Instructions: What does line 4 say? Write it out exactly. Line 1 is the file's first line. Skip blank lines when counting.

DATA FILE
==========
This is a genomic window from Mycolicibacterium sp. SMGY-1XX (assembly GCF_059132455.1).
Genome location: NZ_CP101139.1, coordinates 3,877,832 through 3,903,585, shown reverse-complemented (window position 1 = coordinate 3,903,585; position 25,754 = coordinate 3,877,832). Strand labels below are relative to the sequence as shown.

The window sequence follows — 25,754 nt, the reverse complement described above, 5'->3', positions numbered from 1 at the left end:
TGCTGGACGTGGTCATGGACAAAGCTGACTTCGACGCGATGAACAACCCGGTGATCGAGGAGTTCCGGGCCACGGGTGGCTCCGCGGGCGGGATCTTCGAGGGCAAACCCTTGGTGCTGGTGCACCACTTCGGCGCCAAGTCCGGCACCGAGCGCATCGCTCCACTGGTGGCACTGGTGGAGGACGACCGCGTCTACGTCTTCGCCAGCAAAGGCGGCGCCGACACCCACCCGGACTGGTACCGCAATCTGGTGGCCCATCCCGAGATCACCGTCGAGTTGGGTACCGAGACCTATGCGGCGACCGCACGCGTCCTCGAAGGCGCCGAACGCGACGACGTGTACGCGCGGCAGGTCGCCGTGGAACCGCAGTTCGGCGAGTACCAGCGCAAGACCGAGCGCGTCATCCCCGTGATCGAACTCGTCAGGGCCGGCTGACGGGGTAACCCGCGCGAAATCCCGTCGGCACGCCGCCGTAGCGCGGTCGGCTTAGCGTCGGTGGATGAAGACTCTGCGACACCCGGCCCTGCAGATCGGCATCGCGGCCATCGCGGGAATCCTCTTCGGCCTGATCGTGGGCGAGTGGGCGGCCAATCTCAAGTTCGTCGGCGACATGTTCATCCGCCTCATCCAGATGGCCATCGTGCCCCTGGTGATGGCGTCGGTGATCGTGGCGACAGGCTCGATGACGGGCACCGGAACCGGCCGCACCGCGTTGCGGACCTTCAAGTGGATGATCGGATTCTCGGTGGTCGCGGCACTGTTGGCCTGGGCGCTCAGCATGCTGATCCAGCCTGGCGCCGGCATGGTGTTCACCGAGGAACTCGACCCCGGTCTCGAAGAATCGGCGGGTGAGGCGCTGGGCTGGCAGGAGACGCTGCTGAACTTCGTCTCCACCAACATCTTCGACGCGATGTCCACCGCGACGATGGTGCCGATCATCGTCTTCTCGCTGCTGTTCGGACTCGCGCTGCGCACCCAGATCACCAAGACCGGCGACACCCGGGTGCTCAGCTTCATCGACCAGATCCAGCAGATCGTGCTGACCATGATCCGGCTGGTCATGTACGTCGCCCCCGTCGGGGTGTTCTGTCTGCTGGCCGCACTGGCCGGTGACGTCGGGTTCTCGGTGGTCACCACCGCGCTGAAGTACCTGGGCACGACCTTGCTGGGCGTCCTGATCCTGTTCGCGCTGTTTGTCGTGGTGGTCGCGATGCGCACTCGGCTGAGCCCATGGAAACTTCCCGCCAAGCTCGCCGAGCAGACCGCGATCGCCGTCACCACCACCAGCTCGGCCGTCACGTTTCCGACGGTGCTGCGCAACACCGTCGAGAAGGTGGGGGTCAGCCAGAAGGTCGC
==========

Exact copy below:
TGCTGGACGTGGTCATGGACAAAGCTGACTTCGACGCGATGAACAACCCGGTGATCGAGGAGTTCCGGGCCACGGGTGGCTCCGCGGGCGGGATCTTCGAGGGCAAACCCTTGGTGCTGGTGCACCACTTCGGCGCCAAGTCCGGCACCGAGCGCATCGCTCCACTGGTGGCACTGGTGGAGGACGACCGCGTCTACGTCTTCGCCAGCAAAGGCGGCGCCGACACCCACCCGGACTGGTACCGCAATCTGGTGGCCCATCCCGAGATCACCGTCGAGTTGGGTACCGAGACCTATGCGGCGACCGCACGCGTCCTCGAAGGCGCCGAACGCGACGACGTGTACGCGCGGCAGGTCGCCGTGGAACCGCAGTTCGGCGAGTACCAGCGCAAGACCGAGCGCGTCATCCCCGTGATCGAACTCGTCAGGGCCGGCTGACGGGGTAACCCGCGCGAAATCCCGTCGGCACGCCGCCGTAGCGCGGTCGGCTTAGCGTCGGTGGATGAAGACTCTGCGACACCCGGCCCTGCAGATCGGCATCGCGGCCATCGCGGGAATCCTCTTCGGCCTGATCGTGGGCGAGTGGGCGGCCAATCTCAAGTTCGTCGGCGACATGTTCATCCGCCTCATCCAGATGGCCATCGTGCCCCTGGTGATGGCGTCGGTGATCGTGGCGACAGGCTCGATGACGGGCACCGGAACCGGCCGCACCGCGTTGCGGACCTTCAAGTGGATGATCGGATTCTCGGTGGTCGCGGCACTGTTGGCCTGGGCGCTCAGCATGCTGATCCAGCCTGGCGCCGGCATGGTGTTCACCGAGGAACTCGACCCCGGTCTCGAAGAATCGGCGGGTGAGGCGCTGGGCTGGCAGGAGACGCTGCTGAACTTCGTCTCCACCAACATCTTCGACGCGATGTCCACCGCGACGATGGTGCCGATCATCGTCTTCTCGCTGCTGTTCGGACTCGCGCTGCGCACCCAGATCACCAAGACCGGCGACACCCGGGTGCTCAGCTTCATCGACCAGATCCAGCAGATCGTGCTGACCATGATCCGGCTGGTCATGTACGTCGCCCCCGTCGGGGTGTTCTGTCTGCTGGCCGCACTGGCCGGTGACGTCGGGTTCTCGGTGGTCACCACCGCGCTGAAGTACCTGGGCACGACCTTGCTGGGCGTCCTGATCCTGTTCGCGCTGTTTGTCGTGGTGGTCGCGATGCGCACTCGGCTGAGCCCATGGAAACTTCCCGCCAAGCTCGCCGAGCAGACCGCGATCGCCGTCACCACCACCAGCTCGGCCGTCACGTTTCCGACGGTGCTGCGCAACACCGTCGAGAAGGTGGGGGTCAGCCAGAAGGTCGC